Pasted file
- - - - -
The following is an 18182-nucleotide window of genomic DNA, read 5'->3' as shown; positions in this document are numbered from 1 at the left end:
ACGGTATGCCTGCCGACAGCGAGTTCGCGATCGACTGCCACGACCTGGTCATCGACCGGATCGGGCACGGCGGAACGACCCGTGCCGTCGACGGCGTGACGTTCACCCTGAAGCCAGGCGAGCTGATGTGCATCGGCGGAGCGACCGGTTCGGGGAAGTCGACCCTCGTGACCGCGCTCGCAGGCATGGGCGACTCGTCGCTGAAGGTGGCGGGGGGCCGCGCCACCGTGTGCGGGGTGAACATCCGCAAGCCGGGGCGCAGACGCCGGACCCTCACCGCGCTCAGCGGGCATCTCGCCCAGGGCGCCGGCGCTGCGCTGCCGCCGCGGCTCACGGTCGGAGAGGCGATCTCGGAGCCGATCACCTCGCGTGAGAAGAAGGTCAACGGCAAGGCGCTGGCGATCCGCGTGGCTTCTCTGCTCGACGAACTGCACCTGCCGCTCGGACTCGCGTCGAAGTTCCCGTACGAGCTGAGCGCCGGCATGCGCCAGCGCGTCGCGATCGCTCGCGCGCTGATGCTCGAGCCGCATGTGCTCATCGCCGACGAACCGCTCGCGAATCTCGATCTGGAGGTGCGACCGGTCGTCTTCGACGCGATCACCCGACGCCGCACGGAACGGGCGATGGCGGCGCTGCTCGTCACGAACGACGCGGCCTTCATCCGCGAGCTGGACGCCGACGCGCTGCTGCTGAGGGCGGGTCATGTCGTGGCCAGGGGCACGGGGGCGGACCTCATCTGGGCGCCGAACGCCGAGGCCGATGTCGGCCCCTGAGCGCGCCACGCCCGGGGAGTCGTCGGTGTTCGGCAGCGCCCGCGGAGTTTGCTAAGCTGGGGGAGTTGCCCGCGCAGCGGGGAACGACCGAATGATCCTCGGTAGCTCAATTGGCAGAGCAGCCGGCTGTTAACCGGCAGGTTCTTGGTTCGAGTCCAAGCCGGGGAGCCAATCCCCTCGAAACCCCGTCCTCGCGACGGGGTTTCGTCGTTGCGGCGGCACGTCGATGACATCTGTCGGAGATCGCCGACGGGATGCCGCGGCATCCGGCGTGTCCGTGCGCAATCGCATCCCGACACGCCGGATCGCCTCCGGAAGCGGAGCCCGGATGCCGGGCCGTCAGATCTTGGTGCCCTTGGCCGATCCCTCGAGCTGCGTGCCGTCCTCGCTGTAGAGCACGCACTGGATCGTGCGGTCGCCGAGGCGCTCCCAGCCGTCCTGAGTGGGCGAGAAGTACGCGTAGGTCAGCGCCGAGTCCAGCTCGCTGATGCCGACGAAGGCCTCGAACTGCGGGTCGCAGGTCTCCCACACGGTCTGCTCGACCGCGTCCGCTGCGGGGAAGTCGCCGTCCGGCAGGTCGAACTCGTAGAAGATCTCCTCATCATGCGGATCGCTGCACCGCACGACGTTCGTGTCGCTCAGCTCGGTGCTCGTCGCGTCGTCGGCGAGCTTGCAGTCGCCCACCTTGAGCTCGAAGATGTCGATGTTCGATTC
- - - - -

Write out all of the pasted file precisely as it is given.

The following is an 18182-nucleotide window of genomic DNA, read 5'->3' as shown; positions in this document are numbered from 1 at the left end:
ACGGTATGCCTGCCGACAGCGAGTTCGCGATCGACTGCCACGACCTGGTCATCGACCGGATCGGGCACGGCGGAACGACCCGTGCCGTCGACGGCGTGACGTTCACCCTGAAGCCAGGCGAGCTGATGTGCATCGGCGGAGCGACCGGTTCGGGGAAGTCGACCCTCGTGACCGCGCTCGCAGGCATGGGCGACTCGTCGCTGAAGGTGGCGGGGGGCCGCGCCACCGTGTGCGGGGTGAACATCCGCAAGCCGGGGCGCAGACGCCGGACCCTCACCGCGCTCAGCGGGCATCTCGCCCAGGGCGCCGGCGCTGCGCTGCCGCCGCGGCTCACGGTCGGAGAGGCGATCTCGGAGCCGATCACCTCGCGTGAGAAGAAGGTCAACGGCAAGGCGCTGGCGATCCGCGTGGCTTCTCTGCTCGACGAACTGCACCTGCCGCTCGGACTCGCGTCGAAGTTCCCGTACGAGCTGAGCGCCGGCATGCGCCAGCGCGTCGCGATCGCTCGCGCGCTGATGCTCGAGCCGCATGTGCTCATCGCCGACGAACCGCTCGCGAATCTCGATCTGGAGGTGCGACCGGTCGTCTTCGACGCGATCACCCGACGCCGCACGGAACGGGCGATGGCGGCGCTGCTCGTCACGAACGACGCGGCCTTCATCCGCGAGCTGGACGCCGACGCGCTGCTGCTGAGGGCGGGTCATGTCGTGGCCAGGGGCACGGGGGCGGACCTCATCTGGGCGCCGAACGCCGAGGCCGATGTCGGCCCCTGAGCGCGCCACGCCCGGGGAGTCGTCGGTGTTCGGCAGCGCCCGCGGAGTTTGCTAAGCTGGGGGAGTTGCCCGCGCAGCGGGGAACGACCGAATGATCCTCGGTAGCTCAATTGGCAGAGCAGCCGGCTGTTAACCGGCAGGTTCTTGGTTCGAGTCCAAGCCGGGGAGCCAATCCCCTCGAAACCCCGTCCTCGCGACGGGGTTTCGTCGTTGCGGCGGCACGTCGATGACATCTGTCGGAGATCGCCGACGGGATGCCGCGGCATCCGGCGTGTCCGTGCGCAATCGCATCCCGACACGCCGGATCGCCTCCGGAAGCGGAGCCCGGATGCCGGGCCGTCAGATCTTGGTGCCCTTGGCCGATCCCTCGAGCTGCGTGCCGTCCTCGCTGTAGAGCACGCACTGGATCGTGCGGTCGCCGAGGCGCTCCCAGCCGTCCTGAGTGGGCGAGAAGTACGCGTAGGTCAGCGCCGAGTCCAGCTCGCTGATGCCGACGAAGGCCTCGAACTGCGGGTCGCAGGTCTCCCACACGGTCTGCTCGACCGCGTCCGCTGCGGGGAAGTCGCCGTCCGGCAGGTCGAACTCGTAGAAGATCTCCTCATCATGCGGATCGCTGCACCGCACGACGTTCGTGTCGCTCAGCTCGGTGCTCGTCGCGTCGTCGGCGAGCTTGCAGTCGCCCACCTTGAGCTCGAAGATGTCGATGTTCGATTC